How to Get Rid of Psoriasis: 9 Tips and Remedies to Try


If you want to know how to get rid
of psoriasis, this post is a great place to start! While there is no
known cure for psoriasis, there are treatment options available to help
calm the skin, relieve pain, reduce redness, and keep symptoms under
control. Keep reading for more information about the different types of
psoriasis, common causes and symptoms, and 9 tips and remedies to help
keep the condition manageable.


How to Get Rid of Psoriasis: 9 Tips and Remedies to Try

What is Psoriasis?
Psoriasis is a chronic skin condition that can develop anywhere on the
body, but typically appears on the scalp, elbows, knees, and lower back.
Psoriasis causes skin cells to multiply faster than normal, resulting
in a patchy, bumpy red rash with white scales. It’s not contagious, and
while children can get psoriasis, it typically begins in early
adulthood. Psoriasis often comes and goes, and while there is no known
cure, certain lifestyle changes can help keep symptoms manageable.

What Are the Symptoms of Psoriasis?
The symptoms of psoriasis are dependent on the type of psoriasis you have.

  • PLAQUE PSORIASIS. This is the most common type of psoriasis, and
    it’s characterized by plaques of itchy and painful red skin that are
    covered in white scales. Plaque psoriasis can also cause disorders of
    the fingernails and toenails, resulting in discoloration and sometimes
    causing the nail to crumble and/or detach from the nail bed.

  • GUTTATE PSORIASIS. This is the second most common type of psoriasis,
    and usually begins during childhood or young adulthood. Guttate
    psoriasis causes small red dots to appear on the skin, and while these
    dots aren’t as thick as plaque psoriasis, they can eventually develop
    into plaque psoriasis. Common triggers of guttate psoriasis are strep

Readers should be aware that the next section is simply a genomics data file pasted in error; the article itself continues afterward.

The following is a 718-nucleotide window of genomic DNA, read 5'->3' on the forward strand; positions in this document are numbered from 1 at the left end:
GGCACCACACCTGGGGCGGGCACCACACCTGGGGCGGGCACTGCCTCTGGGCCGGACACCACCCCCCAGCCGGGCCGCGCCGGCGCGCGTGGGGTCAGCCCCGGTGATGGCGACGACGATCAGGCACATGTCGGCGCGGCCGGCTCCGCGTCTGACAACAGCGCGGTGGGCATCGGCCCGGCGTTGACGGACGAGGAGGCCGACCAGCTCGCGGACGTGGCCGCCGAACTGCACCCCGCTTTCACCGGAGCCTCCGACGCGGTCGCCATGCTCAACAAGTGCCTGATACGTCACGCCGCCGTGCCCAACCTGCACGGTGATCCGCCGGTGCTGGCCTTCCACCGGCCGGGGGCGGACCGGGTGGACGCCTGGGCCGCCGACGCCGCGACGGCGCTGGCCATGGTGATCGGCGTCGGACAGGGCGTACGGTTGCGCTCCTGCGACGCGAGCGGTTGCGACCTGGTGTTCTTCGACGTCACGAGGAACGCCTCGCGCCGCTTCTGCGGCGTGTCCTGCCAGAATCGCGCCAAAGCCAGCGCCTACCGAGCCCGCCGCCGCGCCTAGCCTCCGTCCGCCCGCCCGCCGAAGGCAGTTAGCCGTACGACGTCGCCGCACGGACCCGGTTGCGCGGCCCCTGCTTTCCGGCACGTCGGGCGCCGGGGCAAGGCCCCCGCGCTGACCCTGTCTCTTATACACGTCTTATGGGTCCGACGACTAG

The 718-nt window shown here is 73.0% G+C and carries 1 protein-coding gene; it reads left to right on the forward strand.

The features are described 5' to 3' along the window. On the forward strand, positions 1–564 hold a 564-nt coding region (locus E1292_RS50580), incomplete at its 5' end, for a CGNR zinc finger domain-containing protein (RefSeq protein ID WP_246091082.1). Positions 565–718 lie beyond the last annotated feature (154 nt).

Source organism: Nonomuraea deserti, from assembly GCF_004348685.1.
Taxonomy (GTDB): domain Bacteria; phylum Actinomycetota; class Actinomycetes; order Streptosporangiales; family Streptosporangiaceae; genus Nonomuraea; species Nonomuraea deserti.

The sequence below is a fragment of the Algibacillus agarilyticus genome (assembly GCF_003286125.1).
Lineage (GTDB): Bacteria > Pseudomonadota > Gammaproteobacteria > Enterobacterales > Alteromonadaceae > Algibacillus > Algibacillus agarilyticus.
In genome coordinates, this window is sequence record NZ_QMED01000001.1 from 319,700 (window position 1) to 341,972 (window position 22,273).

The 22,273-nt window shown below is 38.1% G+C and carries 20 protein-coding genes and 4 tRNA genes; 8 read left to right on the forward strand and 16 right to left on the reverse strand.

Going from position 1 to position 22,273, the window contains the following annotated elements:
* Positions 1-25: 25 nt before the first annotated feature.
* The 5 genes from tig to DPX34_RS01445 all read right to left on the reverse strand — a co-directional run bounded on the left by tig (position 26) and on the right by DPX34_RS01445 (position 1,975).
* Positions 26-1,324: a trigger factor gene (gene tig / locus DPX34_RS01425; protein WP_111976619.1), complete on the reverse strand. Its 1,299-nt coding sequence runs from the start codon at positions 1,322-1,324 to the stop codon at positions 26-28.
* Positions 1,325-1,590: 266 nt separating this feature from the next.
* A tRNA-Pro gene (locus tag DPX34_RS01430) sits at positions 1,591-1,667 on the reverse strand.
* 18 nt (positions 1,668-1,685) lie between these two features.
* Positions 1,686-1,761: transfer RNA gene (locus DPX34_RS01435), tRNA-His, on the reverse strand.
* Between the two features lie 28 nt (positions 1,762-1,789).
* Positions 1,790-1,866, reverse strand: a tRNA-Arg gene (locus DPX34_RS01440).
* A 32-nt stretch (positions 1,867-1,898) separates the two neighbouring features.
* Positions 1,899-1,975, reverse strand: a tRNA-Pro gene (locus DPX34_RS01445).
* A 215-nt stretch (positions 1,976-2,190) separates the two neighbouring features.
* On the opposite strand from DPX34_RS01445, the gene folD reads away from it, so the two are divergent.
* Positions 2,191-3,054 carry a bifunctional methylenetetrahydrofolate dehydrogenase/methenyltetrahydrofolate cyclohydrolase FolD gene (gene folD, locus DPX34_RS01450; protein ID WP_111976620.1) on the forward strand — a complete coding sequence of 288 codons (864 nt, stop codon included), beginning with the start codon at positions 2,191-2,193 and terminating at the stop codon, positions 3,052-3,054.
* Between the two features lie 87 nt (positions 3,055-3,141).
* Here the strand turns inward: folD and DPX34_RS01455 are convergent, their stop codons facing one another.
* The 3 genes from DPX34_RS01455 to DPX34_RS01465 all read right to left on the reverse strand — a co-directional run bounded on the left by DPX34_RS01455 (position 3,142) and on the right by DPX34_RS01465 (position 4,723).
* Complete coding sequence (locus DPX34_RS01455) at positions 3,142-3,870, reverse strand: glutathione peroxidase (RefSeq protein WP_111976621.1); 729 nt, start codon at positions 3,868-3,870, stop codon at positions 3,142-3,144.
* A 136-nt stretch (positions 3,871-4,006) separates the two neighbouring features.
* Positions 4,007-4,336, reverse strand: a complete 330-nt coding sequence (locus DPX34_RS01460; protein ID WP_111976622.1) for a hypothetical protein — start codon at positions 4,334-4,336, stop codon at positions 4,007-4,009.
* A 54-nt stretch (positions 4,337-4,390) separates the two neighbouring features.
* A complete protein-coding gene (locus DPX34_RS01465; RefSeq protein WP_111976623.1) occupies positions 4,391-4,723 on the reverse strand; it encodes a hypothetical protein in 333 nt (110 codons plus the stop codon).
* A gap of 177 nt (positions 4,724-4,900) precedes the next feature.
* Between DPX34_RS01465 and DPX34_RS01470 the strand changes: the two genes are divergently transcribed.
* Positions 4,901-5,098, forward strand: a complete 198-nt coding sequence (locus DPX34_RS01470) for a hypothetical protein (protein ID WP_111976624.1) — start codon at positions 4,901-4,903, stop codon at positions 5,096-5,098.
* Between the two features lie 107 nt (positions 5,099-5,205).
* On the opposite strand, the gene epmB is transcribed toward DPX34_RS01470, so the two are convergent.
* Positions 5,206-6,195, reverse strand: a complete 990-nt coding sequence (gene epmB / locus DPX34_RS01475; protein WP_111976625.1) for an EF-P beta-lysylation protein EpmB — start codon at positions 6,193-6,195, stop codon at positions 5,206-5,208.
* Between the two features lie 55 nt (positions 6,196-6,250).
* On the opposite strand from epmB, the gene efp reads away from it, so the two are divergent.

throat, infection, medication, and stress.

  • INVERSE PSORIASIS. Inverse psoriasis causes shiny, smooth, and
    bright red lesions in the folds of the skin, including the armpits,
    under a woman’s breasts, and in the groin area.

  • PUSTULAR PSORIASIS. This is a more severe form of psoriasis, and
    causes tiny pustules (a small collection of pus in the top layer of the
    skin) to form. Pustular psoriasis can occur in a specific area of the
    body, like the palms of the hands or the bottom of the feet, or it can
    affect large parts of the skin’s surface. A person with pustular
    psoriasis may experience periods of remission, and endure flu-like
    symptoms (fever, chills, loss of appetite, etc.) during a flare.
    Pustular psoriasis is noninfectious.

  • ERYTHRODERMIC PSORIASIS. Triggered by pustular psoriasis, sudden
    discontinuation of psoriasis treatment, severe sunburn, infection,
    significant stress, and even alcoholism, erythrodermic psoriasis can
    cover large portions of the body. This is a rare, and sometimes
    dangerous form of psoriasis, and can require hospitalization to help
    control body temperature. It causes red, scaly skin that sometimes
    resembles a severe burn.
    PSORIASIS ARTHRITIS. Psoriasis can lead to
    psoriasis arthritis in 10-30% of patients, which causes pain and
    swelling in the joints.

What Causes Psoriasis?
While the exact cause of psoriasis isn’t fully understood, research
suggests its an autoimmune condition that causes the T cells to attack
healthy skin, resulting in red and inflamed patches. This ‘attack’
causes new skin cells to be produced too quickly, and as they are pushed
to the skin’s surface, they begin to pile up, resulting in plaques.
How to Get Rid of Psoriasis: 9 Tips and Remedies

If you want to know how to get rid of psoriasis, there are various
prescription creams and ointments that can be used to treat and prevent
the symptoms of mild to moderate psoriasis. In more extreme cases, oral
medication may be required. Treatment options will depend on the type of
psoriasis and the severity of your symptoms, and since they each come
with different side effects, it’s important to discuss the pros and cons
of each option with your doctor. Sometimes oral medication is only
prescribed for a short time, and is alternated with other treatment
options to keep side effects at a minimum.


Also known as phototherapy, this type of treatment uses natural and/or
UVA and UVB light to stop overactive white blood cells from attacking
healthy skin cells. Light therapy can be used alone or in combination
with creams and medications, and is effective in reducing symptoms and
improving skin. There are risks and side effects, and symptoms can
worsen if treatment isn’t closely controlled and monitored.


Since psoriasis causes inflammation, many people find their symptoms